BMW X4 review
The BMW X4 offers a little extra style over its X3 sibling, but it's more expensive and sacrifices practicality
It feels like a long time ago that the notion of a coupe/SUV crossover was seen as innovative, but having started this trend BMW isn’t backing away from it. The midsize X4 hits all the high notes of the X3, but then comes with a few added compromises impacted by its sloping roofline for the questionable benefit of aesthetics.
But regardless of its practical relevance, cars like the X4 just keep on selling, and compared to many rivals the BMW’s impressive powertrains and excellent build quality keep it near the top of the class, even if it’s now starting to look and feel a little dated.
About the BMW X4
The BMW X4 is currently in its second generation, and it follows a path that was defined by BMW when it first created the coupe SUV niche with its original X6. It did this by sloping the rear window to create a distinctive coupe (or hatchback) roofline atop a more traditional SUV body. As such, it’ll come as little surprise to find the X4 shares its basic chassis, powertrains and interior with the X3, with only mild tweaks to the ride and handling balance designed to give it a marginally ‘sportier’ feel.
A few rival manufacturers have gone down a similar route with their own takes on this very specific niche, with Mercedes recently revealing its second generation GLC Coupe and Audi also taking the bait with a Sportback version of its Q5. By contrast, other rivals have leaned into a sportier shape for a sole premium midsize SUV rather than creating a second derivative, including the Porsche Macan, Range Rover Velar and Jaguar F-Pace.
BMW facelifted the X4 in 2021, bringing with it new exterior styling elements, an upgraded interior and refreshed powertrains. It also slimmed the range down to just M Sport and M Performance models, all of which are comprehensively equipped.
At present the X4 is available with a choice of two petrol and three diesel engines. The entry-level four-cylinder xDrive20d is fitted with a 2.0-litre unit producing 187bhp, enough to deliver a 0-62mph time of 7.9 seconds. The xDrive30d gains two extra cylinders and a larger 3.0-litres capacity that yield added refinement and significantly more power, producing 282bhp and a 0-62mph time of 5.7 seconds.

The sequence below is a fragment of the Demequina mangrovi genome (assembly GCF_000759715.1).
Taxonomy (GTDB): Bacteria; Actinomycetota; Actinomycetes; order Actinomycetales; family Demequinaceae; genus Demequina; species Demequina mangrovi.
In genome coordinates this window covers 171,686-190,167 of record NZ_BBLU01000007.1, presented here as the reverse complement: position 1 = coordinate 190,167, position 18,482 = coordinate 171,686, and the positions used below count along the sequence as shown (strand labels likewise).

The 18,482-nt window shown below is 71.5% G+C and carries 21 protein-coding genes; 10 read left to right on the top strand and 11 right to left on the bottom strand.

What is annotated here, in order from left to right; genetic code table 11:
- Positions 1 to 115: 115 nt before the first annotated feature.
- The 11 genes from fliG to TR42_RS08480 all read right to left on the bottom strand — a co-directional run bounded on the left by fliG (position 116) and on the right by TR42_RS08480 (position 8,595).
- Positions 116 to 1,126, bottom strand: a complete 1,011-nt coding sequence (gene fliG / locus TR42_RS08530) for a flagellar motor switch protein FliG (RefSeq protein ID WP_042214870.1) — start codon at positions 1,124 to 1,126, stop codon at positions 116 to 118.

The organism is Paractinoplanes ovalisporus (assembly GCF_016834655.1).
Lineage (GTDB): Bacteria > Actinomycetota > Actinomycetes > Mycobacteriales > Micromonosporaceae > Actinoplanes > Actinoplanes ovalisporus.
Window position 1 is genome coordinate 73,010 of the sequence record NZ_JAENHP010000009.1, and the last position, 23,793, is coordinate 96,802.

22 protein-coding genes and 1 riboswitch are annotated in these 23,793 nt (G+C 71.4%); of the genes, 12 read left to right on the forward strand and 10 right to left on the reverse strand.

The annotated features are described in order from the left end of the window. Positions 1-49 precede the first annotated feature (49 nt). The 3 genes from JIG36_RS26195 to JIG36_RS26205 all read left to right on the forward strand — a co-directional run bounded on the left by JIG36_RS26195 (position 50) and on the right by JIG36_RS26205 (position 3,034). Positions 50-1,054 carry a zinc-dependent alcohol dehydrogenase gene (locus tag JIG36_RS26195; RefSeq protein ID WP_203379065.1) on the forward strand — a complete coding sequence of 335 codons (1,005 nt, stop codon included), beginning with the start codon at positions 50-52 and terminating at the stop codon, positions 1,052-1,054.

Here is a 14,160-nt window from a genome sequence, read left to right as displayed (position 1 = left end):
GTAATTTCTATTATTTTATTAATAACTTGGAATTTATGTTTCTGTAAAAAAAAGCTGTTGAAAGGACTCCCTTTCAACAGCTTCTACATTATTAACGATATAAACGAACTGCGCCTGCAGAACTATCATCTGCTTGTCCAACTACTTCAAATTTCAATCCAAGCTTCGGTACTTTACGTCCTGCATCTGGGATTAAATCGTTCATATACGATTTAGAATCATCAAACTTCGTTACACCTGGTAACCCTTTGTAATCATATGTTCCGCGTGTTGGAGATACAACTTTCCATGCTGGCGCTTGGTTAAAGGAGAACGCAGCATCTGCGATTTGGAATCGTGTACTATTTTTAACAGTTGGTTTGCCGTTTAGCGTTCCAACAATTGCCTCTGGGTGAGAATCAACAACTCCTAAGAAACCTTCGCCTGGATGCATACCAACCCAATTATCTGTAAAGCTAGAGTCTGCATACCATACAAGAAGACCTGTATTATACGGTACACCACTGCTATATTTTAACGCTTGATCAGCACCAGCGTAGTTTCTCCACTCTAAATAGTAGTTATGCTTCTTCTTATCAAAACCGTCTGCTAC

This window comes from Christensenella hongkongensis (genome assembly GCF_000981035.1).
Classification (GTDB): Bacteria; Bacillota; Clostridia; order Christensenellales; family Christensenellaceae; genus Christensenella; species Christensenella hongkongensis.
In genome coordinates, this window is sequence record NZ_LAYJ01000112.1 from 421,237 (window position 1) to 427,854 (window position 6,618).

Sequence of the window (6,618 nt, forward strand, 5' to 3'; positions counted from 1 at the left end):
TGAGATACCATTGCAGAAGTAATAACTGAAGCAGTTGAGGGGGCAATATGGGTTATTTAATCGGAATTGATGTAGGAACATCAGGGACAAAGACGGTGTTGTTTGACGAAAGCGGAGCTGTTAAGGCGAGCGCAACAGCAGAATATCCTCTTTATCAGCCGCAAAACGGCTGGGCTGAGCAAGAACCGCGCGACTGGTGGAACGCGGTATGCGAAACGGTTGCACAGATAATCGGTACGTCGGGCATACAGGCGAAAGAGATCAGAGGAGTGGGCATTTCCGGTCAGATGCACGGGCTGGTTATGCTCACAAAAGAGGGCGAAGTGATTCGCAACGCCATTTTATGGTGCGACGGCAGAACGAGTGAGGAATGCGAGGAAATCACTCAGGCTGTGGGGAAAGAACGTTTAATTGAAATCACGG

M Performance models come in two flavours, petrol and diesel. The M40d uses an uprated version of the same six-cylinder diesel engine producing 335bhp for a rapid 0-62mph sprint of 4.9 seconds. Meanwhile the petrol-powered M40i comes with a twin-turbocharged six-cylinder engine which is good for 355bhp and the same 4.9 second 0-62mph time. All models are all-wheel drive and feature an eight-speed automatic transmission.
At the top of the range sits the X4 M Competition – an ultra high-performance version powered by a twin-turbocharged straight-six petrol engine with 503bhp and 600Nm of torque. This performance flagship is on another scale of pricing and performance, with unrelenting focus and an equally unrelenting driving experience.
Prices for basic X4s start from just over £50,000, with M Performance versions coming in at around £66,000 and the X4 M Competition costing nearly £94,000. This is a couple grand up on the equivalent X3 model, which come with similar equipment and performance.
For an alternative review of the BMW X4, visit our sister site carbuyer.co.uk...
In this review
- 1Verdict - currently readingThe BMW X4 offers a little extra style over its X3 sibling, but it's more expensive and sacrifices practicality
- 2Engines, performance and driveThe X4’s powertrains are all excellent, but the six-cylinder diesels are a particular highlight
- 3MPG, CO2 and Running CostsFantastic economy numbers don’t quite make up for the high running costs associated with big SUVs like the X4
- 4Interior, design and technologyIt might be underpinned by an older generation of BMW design, build quality and interior tech is still excellent regardless
- 5Practicality, comfort and boot spaceThe X4 includes generous space for passengers and luggage, but the steep-sloping rear roofline means compromises have to be made
- 6Reliability and SafetyThe X4 includes a high standard of safety equipment across the range, although feedback from BMW owners could be better
- 7Used and nearly newA full used buyer’s guide on the BMW X4 covering the X4 Mk1 (2014-2018)